Monday, October 9, 2006

What makes a programmer?

The answer to this rather philosophical question came up yesterday on the way home from my company's parachute jump event (more on this in a later post). My superior explained how he used to program in the past: "Try something, and if it works add more. Things that are used more then once are moved into methods." This approach will work for small projects, but will create a big mess over time. It will definitely create a mess immediately for larger projects. We are lucky that he is a good manager, but also lucky that he does not program for our customers.

So how does a good programmer work? In my opinion the sole work of a programmer is to map abstractions onto other abstractions, and to add new abstractions when this is not possible.

Lets give a simple example. XML documents are a well known abstraction for a hierarchical structure of labeled values. Files are a well known abstraction for a named sequence of bytes. To persist an XML document one writes code that maps the first abstraction to the second. How to do this is well described in the XML standard, but is definitely not the only way. I have written more performant mappings for specific cases.
A more complex example: to understand a voice command, one of the mappings might be from a sound sample to vowels and consonants.
Other types of abstractions are written in functional designs, test documents, etc.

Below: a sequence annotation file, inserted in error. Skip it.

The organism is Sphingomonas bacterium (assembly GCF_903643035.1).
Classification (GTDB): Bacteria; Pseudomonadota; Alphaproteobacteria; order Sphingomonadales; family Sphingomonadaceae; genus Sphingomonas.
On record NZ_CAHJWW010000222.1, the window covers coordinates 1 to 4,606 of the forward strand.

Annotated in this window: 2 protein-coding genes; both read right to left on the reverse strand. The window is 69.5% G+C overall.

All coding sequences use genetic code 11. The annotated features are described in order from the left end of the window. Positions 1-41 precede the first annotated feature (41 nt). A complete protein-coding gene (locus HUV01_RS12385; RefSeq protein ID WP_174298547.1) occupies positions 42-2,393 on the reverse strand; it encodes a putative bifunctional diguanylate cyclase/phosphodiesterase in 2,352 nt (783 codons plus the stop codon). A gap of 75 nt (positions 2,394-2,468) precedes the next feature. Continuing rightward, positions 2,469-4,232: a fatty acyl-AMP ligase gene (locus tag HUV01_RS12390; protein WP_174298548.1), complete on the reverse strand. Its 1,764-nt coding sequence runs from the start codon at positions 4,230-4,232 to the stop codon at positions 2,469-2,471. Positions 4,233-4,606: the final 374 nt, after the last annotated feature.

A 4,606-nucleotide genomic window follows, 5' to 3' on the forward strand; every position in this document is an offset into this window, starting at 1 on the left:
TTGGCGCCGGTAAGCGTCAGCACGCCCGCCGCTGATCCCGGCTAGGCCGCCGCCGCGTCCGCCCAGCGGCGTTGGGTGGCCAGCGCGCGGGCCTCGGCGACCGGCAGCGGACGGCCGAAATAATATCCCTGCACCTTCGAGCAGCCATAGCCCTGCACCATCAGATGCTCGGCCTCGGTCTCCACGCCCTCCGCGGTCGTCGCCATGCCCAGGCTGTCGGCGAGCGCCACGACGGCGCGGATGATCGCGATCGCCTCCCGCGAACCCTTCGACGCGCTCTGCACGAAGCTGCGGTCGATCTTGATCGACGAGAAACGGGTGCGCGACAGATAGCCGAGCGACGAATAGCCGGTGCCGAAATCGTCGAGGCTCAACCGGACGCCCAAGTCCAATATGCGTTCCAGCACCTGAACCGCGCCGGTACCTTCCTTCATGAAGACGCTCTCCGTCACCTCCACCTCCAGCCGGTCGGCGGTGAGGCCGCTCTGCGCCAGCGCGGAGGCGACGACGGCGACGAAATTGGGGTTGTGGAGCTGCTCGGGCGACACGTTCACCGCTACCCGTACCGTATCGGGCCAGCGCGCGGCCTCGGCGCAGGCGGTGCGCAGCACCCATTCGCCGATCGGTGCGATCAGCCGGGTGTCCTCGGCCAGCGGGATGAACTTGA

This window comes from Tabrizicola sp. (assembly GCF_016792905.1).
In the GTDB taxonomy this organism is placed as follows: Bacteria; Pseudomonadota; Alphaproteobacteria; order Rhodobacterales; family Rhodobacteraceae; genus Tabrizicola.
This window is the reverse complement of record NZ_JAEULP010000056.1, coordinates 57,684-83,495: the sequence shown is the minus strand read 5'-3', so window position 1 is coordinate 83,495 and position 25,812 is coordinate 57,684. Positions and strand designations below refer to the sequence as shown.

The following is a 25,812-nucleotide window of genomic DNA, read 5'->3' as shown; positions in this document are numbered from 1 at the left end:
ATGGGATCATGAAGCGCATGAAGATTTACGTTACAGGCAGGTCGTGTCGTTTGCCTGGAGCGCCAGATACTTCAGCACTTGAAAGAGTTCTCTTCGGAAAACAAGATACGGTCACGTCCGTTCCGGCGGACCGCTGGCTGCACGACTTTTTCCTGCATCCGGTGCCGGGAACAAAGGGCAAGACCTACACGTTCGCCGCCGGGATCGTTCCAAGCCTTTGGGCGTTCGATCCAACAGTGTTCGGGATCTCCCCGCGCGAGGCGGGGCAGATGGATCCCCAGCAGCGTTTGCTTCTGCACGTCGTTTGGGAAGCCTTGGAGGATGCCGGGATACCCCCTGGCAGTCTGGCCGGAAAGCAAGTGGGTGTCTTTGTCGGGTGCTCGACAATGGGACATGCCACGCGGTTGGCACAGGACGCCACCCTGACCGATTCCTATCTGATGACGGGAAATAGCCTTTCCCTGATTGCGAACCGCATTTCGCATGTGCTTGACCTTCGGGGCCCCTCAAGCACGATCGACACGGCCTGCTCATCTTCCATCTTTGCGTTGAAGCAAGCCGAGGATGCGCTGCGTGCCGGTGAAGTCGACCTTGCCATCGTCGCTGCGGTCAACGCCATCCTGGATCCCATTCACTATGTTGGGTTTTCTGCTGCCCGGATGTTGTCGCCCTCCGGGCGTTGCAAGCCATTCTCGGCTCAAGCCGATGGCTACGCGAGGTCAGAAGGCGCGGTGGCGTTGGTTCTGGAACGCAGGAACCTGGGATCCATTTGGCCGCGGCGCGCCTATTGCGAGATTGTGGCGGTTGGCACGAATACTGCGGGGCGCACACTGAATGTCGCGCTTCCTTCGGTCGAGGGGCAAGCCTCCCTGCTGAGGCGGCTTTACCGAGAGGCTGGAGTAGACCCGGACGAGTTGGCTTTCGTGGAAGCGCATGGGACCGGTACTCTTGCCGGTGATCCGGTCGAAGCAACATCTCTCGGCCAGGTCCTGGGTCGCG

So what makes an excellent programmer? An excellent programmer:
- Works with well known abstractions. There is not much to know about XML documents and Files. This makes them easy to understand and versatile. RDMSs provide an abstraction for storing tabular data. They are more complex, but well know.

- Will create small and consistent new abstractions.
An excellent programmer will create small levels of abstractions in his system with consistent terminology. For example, while processing sound samples it may be wise to create an intermediate level of abstraction that facilitates working with different sample rates and sample sizes. Consistency can be reached naming things carefully. Simply using the same names for the same things is a good step.

- Can work with many levels of abstraction at the same time.
At times it will be necessary to understand how the different abstraction mappings interact. For example, while persisting a phone book in an XML file, you need to know what each mapping does with character encoding.

So how do you do all this? Unfortunately I have no simple receipt as my manager has. I am afraid, excellent programming is still a craft.

3 comments:

  1. I am actually _glad_ that programming is a craft. If everybody was a brilliant programmer, where would I take my job stisfaction from?
    And more importantly: who would still hire me?! :)

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  2. I should have worded that slightly different. Even if you have a simple rule as my manager has, what we do will probably still be a craft. My point was: there are no simple rules.

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